Uganda Network on Law, Ethics and HIV/AIDS (UGANET) has held a dialogue on how to end discrimination in Uganda at the Fairway Hotel. The dialogue was held in commemoration of Zero Discrimination Day 2021, which happens every March 1st.
Following this year’s theme; “Ending Inequalities,” UGANET called upon the government to prioritize sexual and reproductive health rights for women and girls living with HIV/AIDS.
Dora K. Musinguzi, Executive Director, UGANET, led the call saying that “Discriminative laws lead to not only increase in discrimination of People Living with HIV (PLHIV), especially the women and girls, but also to unnecessary exposure.” “HIV is not a weapon for abuse or disrespect. Let us stand up together and all say end HIV discrimination,” Dora added.
Besides, she added that “There are clear indicators which show that if we did what we are supposed to do, the fight against HIV/AIDS would be close to over.”
Giving his testimony on HIV stigmatization, celebrated TV Host and MC, Edwin Katamba aka MC Kats said that he had to come to terms with the fact that he was living with the virus and that he was not going to die from it. This was after a rough time especially when his status was revealed and a lot of stigmatization came from the public.
“Every opportunity I get, I tell people that even with their HIV positive status, they can still live and have an impactful life,” said MC Kats.
Additionally, considering that many young people, who make up the majority of Ugandans, are on social media platforms, UGANET pledged to use social media to further the cause to raise awareness on the negative impact of stigma and discrimination of PLHIV.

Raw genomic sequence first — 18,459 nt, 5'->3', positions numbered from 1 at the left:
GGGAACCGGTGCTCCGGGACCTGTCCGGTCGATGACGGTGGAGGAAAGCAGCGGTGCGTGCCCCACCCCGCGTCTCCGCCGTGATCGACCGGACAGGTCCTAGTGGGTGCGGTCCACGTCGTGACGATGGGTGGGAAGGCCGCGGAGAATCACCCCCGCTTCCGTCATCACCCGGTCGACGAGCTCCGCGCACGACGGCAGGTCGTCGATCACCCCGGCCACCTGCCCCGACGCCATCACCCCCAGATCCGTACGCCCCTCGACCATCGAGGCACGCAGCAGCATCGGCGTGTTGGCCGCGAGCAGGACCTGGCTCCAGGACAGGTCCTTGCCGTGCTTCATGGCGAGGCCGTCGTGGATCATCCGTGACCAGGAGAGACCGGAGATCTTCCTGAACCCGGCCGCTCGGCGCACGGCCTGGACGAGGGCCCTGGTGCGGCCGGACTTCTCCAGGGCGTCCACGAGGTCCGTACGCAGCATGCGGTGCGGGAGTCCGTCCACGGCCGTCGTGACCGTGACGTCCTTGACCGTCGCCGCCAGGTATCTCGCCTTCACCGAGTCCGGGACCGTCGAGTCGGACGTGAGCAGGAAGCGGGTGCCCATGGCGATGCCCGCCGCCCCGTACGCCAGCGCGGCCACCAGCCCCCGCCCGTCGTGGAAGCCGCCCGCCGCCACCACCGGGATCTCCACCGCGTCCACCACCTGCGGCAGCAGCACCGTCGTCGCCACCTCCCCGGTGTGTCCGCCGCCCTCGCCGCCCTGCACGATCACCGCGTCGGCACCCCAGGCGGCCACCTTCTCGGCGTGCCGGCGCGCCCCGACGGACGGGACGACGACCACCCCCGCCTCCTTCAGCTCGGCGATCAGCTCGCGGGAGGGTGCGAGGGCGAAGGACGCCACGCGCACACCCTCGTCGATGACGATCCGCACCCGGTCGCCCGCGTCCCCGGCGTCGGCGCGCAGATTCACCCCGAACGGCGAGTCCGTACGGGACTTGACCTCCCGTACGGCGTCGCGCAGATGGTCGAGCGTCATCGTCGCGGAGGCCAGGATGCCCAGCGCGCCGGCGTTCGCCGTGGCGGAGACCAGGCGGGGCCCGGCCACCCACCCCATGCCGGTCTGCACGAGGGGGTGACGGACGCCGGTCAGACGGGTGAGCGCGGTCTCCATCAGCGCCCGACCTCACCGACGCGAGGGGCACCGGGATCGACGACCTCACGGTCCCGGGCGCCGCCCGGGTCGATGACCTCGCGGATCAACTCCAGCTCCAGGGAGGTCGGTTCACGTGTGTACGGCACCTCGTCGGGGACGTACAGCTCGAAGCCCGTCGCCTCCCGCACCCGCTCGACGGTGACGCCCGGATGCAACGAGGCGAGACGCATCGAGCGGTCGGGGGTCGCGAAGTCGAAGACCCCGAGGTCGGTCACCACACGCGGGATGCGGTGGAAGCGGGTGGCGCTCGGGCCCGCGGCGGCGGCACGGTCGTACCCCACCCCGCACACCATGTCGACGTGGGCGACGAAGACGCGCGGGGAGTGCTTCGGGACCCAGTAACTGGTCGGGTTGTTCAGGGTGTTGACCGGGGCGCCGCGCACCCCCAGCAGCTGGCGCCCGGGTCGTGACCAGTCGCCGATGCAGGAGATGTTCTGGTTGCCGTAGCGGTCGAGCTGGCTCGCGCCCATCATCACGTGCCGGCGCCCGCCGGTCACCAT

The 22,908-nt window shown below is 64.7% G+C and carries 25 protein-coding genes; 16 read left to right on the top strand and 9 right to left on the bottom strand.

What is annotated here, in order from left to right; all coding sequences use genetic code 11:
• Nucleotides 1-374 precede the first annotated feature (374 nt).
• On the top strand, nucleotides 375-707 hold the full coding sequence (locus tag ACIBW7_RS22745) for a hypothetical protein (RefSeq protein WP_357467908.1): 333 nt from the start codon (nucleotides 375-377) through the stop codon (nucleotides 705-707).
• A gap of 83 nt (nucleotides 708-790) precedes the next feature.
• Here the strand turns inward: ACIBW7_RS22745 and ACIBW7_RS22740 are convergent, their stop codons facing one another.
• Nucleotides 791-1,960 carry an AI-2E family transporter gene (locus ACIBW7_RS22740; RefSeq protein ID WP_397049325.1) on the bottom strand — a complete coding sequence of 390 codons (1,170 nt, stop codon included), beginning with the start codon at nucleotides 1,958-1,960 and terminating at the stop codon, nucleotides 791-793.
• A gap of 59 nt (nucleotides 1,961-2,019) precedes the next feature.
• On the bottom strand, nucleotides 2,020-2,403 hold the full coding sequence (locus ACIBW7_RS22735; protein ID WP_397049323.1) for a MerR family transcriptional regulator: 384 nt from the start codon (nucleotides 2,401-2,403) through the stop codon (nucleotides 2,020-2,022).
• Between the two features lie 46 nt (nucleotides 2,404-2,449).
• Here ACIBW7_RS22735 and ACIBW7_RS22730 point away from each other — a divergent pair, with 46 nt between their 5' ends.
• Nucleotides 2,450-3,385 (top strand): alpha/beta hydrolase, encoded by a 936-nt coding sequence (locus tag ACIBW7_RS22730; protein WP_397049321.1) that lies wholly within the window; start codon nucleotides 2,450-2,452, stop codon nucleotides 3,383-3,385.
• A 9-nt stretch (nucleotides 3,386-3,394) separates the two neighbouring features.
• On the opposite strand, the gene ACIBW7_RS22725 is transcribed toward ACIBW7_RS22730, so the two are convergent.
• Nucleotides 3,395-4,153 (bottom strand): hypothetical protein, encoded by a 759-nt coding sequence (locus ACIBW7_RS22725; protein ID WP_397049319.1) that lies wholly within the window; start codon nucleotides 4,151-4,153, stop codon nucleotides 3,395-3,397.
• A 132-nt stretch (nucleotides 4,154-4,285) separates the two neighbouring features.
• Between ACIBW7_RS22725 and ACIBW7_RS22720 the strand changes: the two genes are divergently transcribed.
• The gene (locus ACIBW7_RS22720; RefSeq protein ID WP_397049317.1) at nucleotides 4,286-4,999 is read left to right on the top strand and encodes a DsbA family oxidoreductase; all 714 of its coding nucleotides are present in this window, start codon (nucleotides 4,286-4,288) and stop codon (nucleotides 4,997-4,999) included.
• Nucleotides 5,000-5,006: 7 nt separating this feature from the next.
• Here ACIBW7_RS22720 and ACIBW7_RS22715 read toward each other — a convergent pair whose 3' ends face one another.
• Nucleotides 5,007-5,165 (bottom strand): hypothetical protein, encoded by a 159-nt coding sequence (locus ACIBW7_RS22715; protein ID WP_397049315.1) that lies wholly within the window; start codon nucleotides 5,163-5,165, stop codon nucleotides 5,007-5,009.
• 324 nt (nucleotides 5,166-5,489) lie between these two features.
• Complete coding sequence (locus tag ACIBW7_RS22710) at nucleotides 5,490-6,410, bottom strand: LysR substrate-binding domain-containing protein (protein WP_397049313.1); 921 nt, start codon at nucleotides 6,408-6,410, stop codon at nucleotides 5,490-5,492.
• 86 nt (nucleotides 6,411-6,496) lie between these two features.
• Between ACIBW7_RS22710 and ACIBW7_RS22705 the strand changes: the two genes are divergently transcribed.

This came after Joanita Kawalya, a legendary musician with Afrigo Band, cautioned that “The young people need to be reached in spaces they are comfortable in and made aware of what HIV really is. Many honestly don’t know what is all about.” She said
Rev. Canon Gideon Byamugisha agreed within this respect adding that “Even those that we believe are experts on the subject may not really know much about HIV. Information on the subject needs to continue being disseminated to everyone in the country.” As the dialogue was coming to an end, UGANET expressed its intention to continue highlighting the gaps in policies, laws, and practices that discriminate and encourage duty bearers to address them as well as standing in solidarity with the marginalized and key populations that continue to suffer social injustice, stigma, and discrimination.